Transfer hummus to a serving bowl and sprinkle with reserved chickpeas and cilantro or parsley. This can be served immediately, but will taste best if it has at least 30 minutes for the flavors to meld, and will keep well in the fridge in an airtight container for at least 3 days. When ready to eat, drizzle the top with olive oil and serve.

Source: Annie's Eats, originally from Cook's Illustrated

Monday, August 8, 2016

Mustard-Crusted Salmon

Salmon is one of my favorite foods, not least because there are many delicious and very easy ways to prepare it! This recipe has become a go-to. It takes about 10 minutes of prep work, uses mainly ingredients you're likely to have on hand, and gets along admirably with any number of different side dishes. Oh, and did I mention, it is super reliable? I have made this dozens of times, and can't remember a single fail, even recently in our questionable European oven. :)

Most recently I paired this with couscous and a simple salad of arugula, cherry tomatoes, and pine nuts (what I had on hand..). It also goes really well with asparagus, green beans, roasted potatoes, wild rice or rice pilaf.. you name it! Roasted potatoes are especially nice with this because you can bake them on the same sheet you use for the salmon. Just toss the quartered potatoes with olive oil, salt, and pepper, and put them in the oven about 10 minutes before you add the salmon filets. Easy! Next time you need a quick weeknight meal, this has you covered.

Mustard-Crusted Salmon
Serves 4

1/4 cup dijon mustard
2 tbsp. dry mustard
4 salmon fillets (about 1.5 lbs. total weight), skin removed
4 tbsp. panko breadcrumbs
1/4 cup fresh Italian parsley, chopped

Preheat the oven to 375 F. In a small bowl, combine the dijon and dry mustards; stir well. Coat one side of the salmon fillets with the mustard mixture, then sprinkle evenly with the panko, pressing gently to adhere.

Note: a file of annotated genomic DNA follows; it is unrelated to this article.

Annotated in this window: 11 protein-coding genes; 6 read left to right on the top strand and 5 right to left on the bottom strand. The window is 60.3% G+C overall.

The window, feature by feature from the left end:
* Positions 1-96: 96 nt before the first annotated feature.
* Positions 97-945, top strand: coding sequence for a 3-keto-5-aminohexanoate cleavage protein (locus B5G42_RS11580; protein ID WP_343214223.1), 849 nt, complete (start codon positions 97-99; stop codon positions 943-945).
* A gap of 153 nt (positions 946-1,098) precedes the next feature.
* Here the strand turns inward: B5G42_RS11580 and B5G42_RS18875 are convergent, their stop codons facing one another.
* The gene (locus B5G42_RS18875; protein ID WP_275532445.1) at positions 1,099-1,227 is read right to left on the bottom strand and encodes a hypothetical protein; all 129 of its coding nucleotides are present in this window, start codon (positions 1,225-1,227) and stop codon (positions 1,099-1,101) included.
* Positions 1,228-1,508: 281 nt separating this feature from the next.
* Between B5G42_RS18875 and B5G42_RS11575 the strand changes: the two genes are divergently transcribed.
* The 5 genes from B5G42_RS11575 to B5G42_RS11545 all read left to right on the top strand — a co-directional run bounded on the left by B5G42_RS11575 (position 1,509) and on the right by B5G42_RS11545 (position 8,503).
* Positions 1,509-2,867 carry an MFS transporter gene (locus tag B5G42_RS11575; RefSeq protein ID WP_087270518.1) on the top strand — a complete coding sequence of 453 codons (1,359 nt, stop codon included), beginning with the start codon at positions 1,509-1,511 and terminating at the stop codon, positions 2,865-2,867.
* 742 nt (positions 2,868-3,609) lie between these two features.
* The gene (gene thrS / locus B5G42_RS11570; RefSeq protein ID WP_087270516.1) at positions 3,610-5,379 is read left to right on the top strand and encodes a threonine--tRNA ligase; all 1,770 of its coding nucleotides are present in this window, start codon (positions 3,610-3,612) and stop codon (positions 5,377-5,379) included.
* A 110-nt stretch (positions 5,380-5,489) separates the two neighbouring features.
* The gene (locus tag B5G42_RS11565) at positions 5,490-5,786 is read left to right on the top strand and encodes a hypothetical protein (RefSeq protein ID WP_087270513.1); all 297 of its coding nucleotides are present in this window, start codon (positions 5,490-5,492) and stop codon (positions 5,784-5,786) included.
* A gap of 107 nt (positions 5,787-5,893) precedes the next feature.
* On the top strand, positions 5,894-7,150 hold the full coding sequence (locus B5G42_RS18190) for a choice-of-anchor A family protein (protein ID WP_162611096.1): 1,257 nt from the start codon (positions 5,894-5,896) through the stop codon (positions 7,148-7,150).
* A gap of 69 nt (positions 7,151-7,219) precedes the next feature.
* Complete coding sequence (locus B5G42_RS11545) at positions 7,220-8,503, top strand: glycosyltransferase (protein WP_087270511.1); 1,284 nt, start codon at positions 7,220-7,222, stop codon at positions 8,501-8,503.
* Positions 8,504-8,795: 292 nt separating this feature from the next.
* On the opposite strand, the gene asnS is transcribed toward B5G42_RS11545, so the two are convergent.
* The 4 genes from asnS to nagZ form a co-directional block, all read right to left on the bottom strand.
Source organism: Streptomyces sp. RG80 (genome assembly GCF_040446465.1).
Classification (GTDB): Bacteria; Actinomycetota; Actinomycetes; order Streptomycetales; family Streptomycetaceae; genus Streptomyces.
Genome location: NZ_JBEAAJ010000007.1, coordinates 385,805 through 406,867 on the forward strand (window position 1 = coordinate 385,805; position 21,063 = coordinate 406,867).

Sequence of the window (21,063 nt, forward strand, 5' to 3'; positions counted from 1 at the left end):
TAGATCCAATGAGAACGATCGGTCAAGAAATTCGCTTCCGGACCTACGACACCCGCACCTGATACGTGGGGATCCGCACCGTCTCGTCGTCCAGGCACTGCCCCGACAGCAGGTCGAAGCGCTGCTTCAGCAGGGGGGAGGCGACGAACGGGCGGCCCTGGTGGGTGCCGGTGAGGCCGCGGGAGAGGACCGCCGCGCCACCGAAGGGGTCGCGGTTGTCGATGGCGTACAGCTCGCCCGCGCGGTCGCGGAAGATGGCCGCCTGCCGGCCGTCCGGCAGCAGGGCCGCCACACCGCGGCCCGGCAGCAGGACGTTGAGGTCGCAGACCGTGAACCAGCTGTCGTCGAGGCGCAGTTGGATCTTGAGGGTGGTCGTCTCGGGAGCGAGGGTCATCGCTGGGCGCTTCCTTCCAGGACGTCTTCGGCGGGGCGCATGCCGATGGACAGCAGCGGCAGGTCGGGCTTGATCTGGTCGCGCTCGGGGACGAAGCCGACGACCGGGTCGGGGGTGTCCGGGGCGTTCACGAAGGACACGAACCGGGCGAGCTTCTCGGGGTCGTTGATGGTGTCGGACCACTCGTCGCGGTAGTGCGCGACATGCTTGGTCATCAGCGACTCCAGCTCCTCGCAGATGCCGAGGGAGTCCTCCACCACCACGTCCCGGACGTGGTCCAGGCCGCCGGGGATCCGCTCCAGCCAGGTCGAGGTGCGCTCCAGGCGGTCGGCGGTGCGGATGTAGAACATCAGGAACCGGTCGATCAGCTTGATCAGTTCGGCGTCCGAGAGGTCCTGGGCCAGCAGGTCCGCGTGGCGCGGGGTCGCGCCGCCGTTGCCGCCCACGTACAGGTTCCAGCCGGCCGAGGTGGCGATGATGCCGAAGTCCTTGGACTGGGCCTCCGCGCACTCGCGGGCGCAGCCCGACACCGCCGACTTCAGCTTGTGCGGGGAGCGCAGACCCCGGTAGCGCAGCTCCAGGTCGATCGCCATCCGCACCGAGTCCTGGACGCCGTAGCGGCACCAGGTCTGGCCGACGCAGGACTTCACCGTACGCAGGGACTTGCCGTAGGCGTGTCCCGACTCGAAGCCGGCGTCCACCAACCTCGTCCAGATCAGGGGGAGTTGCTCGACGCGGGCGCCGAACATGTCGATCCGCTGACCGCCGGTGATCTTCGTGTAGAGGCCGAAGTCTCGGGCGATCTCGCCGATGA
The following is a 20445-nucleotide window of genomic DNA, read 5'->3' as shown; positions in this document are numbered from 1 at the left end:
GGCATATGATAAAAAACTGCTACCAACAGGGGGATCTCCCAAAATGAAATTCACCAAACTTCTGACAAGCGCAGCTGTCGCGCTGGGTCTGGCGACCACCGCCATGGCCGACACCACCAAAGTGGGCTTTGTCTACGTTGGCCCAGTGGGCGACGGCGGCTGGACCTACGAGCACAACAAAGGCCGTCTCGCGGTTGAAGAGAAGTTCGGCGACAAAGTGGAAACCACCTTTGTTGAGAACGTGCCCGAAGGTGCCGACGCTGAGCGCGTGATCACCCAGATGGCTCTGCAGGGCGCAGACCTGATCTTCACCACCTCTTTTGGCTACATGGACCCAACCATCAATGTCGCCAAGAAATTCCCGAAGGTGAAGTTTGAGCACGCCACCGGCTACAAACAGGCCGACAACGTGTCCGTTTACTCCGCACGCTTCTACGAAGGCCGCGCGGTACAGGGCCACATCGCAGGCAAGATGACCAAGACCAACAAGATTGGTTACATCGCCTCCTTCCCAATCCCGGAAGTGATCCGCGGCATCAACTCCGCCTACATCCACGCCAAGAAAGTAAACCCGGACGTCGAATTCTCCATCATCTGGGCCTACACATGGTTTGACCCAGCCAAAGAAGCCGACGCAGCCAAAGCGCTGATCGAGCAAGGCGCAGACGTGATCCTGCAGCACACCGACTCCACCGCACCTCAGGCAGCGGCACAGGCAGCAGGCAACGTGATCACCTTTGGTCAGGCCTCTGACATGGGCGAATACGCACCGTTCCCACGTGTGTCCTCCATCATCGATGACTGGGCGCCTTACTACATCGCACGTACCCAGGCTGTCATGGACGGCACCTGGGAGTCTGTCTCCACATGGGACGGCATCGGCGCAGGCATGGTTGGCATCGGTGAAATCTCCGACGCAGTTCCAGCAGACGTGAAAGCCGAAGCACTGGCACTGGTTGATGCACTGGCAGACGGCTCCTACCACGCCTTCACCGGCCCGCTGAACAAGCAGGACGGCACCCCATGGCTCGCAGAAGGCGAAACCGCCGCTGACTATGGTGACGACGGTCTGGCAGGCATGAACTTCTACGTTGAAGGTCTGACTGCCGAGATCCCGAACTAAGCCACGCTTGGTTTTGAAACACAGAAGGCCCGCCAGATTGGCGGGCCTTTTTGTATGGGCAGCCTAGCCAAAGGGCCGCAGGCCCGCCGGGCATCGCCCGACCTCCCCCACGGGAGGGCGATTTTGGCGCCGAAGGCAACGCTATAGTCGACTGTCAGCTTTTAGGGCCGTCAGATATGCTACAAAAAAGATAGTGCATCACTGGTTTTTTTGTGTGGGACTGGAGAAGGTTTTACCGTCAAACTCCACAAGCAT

Arrange the fillets on a roasting pan or rimmed baking sheet, breaded side up. Bake 15-18 minutes, until the fillets are barely opaque and the breaded topping is golden brown. Sprinkle with parsley and serve.

Source: Williams-Sonoma Food Made Fast: One Pot

Wednesday, August 3, 2016

Toddler Treats: Roasted Carrot Coins

At nearly every stage of Henry's eating so far, I've been apprehensive about the next transition. Of course, breastfeeding itself was crazy difficult at first, and led to lots of tears in the early weeks. When we finally got that down and he was only drinking milk, I couldn't wrap my mind around the notion that he would eventually eat "real" food. For one thing, I couldn't for the life of me imagine how I would find time to prepare it! Henry was quite late to get even one tooth, so we relied heavily on purees for months, and I happily found it wasn't so hard to make big batches of pureed sweet potato, squash, chicken, apple, and many other things to feed what turned out to be his ravenous appetite. 

By the time we adjusted to the puree phase, I was again a little puzzled about how to make the next transition. Getting him the same calories and nutrition with finger foods!? That seemed overwhelming. I had no clue what to make! Fortunately Pinterest has been a great resource, along with this site. It helps enormously that he is adventurous and usually has a big appetite, which makes it fun and enjoyable to prepare him new foods.

Around one year we got to the wonderful point where he eats almost everything we eat, and at nearly 15 months we are going strong with that approach. If anything, this has made my own eating habits healthier, because I'm much more aware of eating veggies on the regular, and more inclined to make a big batch of them that we eat all week long. Henry loves orange vegetables (green veggies, not so much), so sweet potato, squash, and carrots are all standbys here! 

This recipe for roasted carrot coins is my absolute favorite because it is incredibly easy, doesn't require adding a lot of salt or other extras... and they taste delicious! Henry will gobble these up by the fistful if I let him stuff that many in his mouth all at once. A pretty good problem to have, if you ask me! ;-) I am sure they would also be delicious with cumin or another spice, if you prefer something other than paprika.

What are your favorite finger foods for toddlers? Any tips on keeping them adventurous at mealtime? We are lucky to have a champion eater so far, but I'm aware that these habits (like everything else) can change in a heartbeat during these toddler years! 

Roasted Carrot Coins

8 medium carrots
1/4 tsp. sweet paprika